The blocky high-rise resort hotels and beachside promenades have a quirky lost-in-time charm. Thrilled children, young lovers and overweight grandmothers and grandfathers spend their precious days here packed towel-to-towel on the narrow pebbly beaches, turning winter-white skin into painful-looking shades of pink.
In the lingering brightness of evening, vacationers stroll past shoreline shops and restaurants while the whiff of Caucasian spices and the energizing beat of Russian pop music float through the air.
Fighting traffic jams to get out of the city and then climbing through a series of tunnels along a rugged river valley, holiday-makers can reach Krasnaya Polyana, the mountain settlement where the outdoor Olympic events will be held. Even in summer, the simple chairlift here is packed with visitors riding up the thickly forested mountainside into the clouds.
In the summertime, the relatively narrow ski runs carved from the forest are lush with wildflowers, attracting hikers who feel they don’t need the chairlift.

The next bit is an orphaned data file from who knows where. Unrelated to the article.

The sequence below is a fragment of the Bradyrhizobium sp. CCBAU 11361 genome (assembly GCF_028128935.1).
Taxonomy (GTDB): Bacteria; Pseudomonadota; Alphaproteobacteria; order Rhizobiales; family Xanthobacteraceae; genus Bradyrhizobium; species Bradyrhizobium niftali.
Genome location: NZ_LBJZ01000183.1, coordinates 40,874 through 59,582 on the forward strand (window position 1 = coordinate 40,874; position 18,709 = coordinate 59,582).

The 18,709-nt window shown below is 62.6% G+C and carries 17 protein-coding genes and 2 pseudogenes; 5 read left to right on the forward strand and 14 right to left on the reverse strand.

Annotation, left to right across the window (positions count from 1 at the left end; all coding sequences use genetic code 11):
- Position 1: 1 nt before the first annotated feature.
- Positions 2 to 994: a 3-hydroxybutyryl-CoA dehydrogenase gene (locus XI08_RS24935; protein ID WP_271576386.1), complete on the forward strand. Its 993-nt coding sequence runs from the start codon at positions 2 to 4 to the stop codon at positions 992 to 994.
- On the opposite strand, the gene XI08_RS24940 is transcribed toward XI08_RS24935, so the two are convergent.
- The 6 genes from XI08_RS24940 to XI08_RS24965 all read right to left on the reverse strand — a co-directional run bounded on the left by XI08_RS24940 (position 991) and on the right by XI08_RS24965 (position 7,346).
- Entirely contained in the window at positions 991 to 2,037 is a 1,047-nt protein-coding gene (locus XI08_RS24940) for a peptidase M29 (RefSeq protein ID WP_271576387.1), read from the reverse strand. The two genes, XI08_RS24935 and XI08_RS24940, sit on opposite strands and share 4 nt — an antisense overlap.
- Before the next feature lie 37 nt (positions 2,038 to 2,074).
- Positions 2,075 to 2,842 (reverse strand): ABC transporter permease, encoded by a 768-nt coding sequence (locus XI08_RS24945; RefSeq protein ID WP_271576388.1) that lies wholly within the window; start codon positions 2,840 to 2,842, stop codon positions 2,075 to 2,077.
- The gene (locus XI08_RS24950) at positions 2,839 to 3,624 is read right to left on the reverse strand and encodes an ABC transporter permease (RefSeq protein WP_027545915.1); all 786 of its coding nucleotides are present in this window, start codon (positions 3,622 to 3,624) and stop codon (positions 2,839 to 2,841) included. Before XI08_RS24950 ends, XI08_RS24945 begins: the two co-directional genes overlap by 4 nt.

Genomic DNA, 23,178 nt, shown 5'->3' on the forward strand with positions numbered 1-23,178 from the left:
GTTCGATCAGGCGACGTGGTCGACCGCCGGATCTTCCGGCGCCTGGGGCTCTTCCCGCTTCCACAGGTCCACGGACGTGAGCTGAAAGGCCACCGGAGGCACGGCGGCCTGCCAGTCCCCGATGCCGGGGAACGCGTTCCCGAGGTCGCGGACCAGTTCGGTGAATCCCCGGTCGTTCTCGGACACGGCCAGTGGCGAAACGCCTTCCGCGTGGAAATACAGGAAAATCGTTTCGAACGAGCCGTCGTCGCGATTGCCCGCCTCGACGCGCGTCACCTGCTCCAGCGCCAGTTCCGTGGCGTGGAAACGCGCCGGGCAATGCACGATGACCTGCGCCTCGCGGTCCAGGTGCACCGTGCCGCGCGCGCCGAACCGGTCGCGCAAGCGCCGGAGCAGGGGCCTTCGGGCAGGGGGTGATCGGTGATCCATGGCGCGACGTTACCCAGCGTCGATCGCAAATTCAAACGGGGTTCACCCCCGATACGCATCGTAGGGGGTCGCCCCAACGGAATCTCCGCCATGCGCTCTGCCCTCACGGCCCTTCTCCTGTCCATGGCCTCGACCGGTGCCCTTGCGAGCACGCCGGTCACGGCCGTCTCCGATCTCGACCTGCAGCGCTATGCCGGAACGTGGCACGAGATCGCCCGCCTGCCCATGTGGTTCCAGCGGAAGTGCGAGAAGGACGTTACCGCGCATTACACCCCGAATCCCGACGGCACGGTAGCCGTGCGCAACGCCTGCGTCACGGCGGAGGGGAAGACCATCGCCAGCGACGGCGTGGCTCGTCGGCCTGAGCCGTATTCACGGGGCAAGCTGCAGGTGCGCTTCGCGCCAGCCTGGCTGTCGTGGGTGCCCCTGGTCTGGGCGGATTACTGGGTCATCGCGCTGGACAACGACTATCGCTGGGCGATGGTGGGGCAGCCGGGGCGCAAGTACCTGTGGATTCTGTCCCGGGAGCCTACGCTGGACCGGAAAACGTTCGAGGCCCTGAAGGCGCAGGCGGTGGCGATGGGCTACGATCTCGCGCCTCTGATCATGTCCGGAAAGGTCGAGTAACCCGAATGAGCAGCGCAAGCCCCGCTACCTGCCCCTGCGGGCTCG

Winter resort boosters point to these summertime day-trippers, arguing that some warm-weather vacationers will follow the reverse pattern: staying in a hotel in the forest with side trips down to the beach. Similarly, improved transport should allow winter visitors to stay in beachside hotels and zip up the mountain to ski.
Many new runs will be built for skiing and other outdoor sports, and some old-timers lament that the beauty of the slopes will be destroyed.
“I’m afraid this Olympics will end in an environmental catastrophe if they don’t control the process,” said Georgy Mocharov, 50, a security guard who lives in Krasnaya Polyana.
He stepped from his front yard onto the street and pointed up the mountain to a new ski lift, one of dozens planned. “You see that line where they cut the trees all the way to the top?” he said. “There will be around 50 of them.”
The planned site for the Olympic Village and indoor events such as skating is a rural seaside patch called the Lower Imeretinskaya Valley. There, residents fear eviction and environmentalists fear the loss of wetlands used by migratory birds.
But Olympics boosters sweep those concerns aside, their eyes on the riches to be gained from new development. One can almost see the mental cash registers ringing ” and easily feel the impatience with any obstacles.
Take, for instance, the Old Believers ” members of a conservative Russian Orthodox community whose ancestors were granted land here in czarist times. Maybe it’s time for them to move on, suggested Artur Tatulyan, deputy editor of the city-sponsored daily newspaper Novosti Sochi.